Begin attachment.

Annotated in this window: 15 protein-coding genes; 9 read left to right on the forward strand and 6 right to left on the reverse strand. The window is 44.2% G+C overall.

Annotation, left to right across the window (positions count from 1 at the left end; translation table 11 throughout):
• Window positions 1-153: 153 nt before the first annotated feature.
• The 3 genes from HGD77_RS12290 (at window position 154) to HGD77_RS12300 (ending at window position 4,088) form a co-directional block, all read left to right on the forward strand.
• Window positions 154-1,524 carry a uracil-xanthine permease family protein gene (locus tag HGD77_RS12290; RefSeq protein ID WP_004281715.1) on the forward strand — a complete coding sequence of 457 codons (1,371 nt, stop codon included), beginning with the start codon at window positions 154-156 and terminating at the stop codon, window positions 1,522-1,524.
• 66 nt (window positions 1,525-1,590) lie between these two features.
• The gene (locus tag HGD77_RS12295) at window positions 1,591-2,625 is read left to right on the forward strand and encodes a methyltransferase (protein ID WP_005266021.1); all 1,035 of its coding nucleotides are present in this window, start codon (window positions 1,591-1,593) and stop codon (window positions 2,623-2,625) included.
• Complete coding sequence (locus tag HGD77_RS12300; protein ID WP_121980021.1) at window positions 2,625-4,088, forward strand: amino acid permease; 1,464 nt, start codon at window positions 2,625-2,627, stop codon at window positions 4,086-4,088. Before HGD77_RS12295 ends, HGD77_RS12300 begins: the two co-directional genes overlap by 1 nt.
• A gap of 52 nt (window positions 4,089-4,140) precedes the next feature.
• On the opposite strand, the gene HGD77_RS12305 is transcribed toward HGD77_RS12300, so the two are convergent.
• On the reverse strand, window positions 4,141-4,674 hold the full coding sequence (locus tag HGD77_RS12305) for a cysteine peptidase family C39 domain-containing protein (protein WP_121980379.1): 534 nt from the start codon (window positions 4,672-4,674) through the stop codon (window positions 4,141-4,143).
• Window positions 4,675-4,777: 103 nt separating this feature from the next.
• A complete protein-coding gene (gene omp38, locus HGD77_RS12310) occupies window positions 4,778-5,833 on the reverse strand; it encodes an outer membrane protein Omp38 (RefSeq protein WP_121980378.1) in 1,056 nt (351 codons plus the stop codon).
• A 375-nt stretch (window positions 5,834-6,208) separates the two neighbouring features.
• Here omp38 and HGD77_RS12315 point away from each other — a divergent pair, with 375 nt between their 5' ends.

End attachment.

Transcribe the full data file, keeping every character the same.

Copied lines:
Annotated in this window: 15 protein-coding genes; 9 read left to right on the forward strand and 6 right to left on the reverse strand. The window is 44.2% G+C overall.

Annotation, left to right across the window (positions count from 1 at the left end; translation table 11 throughout):
• Window positions 1-153: 153 nt before the first annotated feature.
• The 3 genes from HGD77_RS12290 (at window position 154) to HGD77_RS12300 (ending at window position 4,088) form a co-directional block, all read left to right on the forward strand.
• Window positions 154-1,524 carry a uracil-xanthine permease family protein gene (locus tag HGD77_RS12290; RefSeq protein ID WP_004281715.1) on the forward strand — a complete coding sequence of 457 codons (1,371 nt, stop codon included), beginning with the start codon at window positions 154-156 and terminating at the stop codon, window positions 1,522-1,524.
• 66 nt (window positions 1,525-1,590) lie between these two features.
• The gene (locus tag HGD77_RS12295) at window positions 1,591-2,625 is read left to right on the forward strand and encodes a methyltransferase (protein ID WP_005266021.1); all 1,035 of its coding nucleotides are present in this window, start codon (window positions 1,591-1,593) and stop codon (window positions 2,623-2,625) included.
• Complete coding sequence (locus tag HGD77_RS12300; protein ID WP_121980021.1) at window positions 2,625-4,088, forward strand: amino acid permease; 1,464 nt, start codon at window positions 2,625-2,627, stop codon at window positions 4,086-4,088. Before HGD77_RS12295 ends, HGD77_RS12300 begins: the two co-directional genes overlap by 1 nt.
• A gap of 52 nt (window positions 4,089-4,140) precedes the next feature.
• On the opposite strand, the gene HGD77_RS12305 is transcribed toward HGD77_RS12300, so the two are convergent.
• On the reverse strand, window positions 4,141-4,674 hold the full coding sequence (locus tag HGD77_RS12305) for a cysteine peptidase family C39 domain-containing protein (protein WP_121980379.1): 534 nt from the start codon (window positions 4,672-4,674) through the stop codon (window positions 4,141-4,143).
• Window positions 4,675-4,777: 103 nt separating this feature from the next.
• A complete protein-coding gene (gene omp38, locus HGD77_RS12310) occupies window positions 4,778-5,833 on the reverse strand; it encodes an outer membrane protein Omp38 (RefSeq protein WP_121980378.1) in 1,056 nt (351 codons plus the stop codon).
• A 375-nt stretch (window positions 5,834-6,208) separates the two neighbouring features.
• Here omp38 and HGD77_RS12315 point away from each other — a divergent pair, with 375 nt between their 5' ends.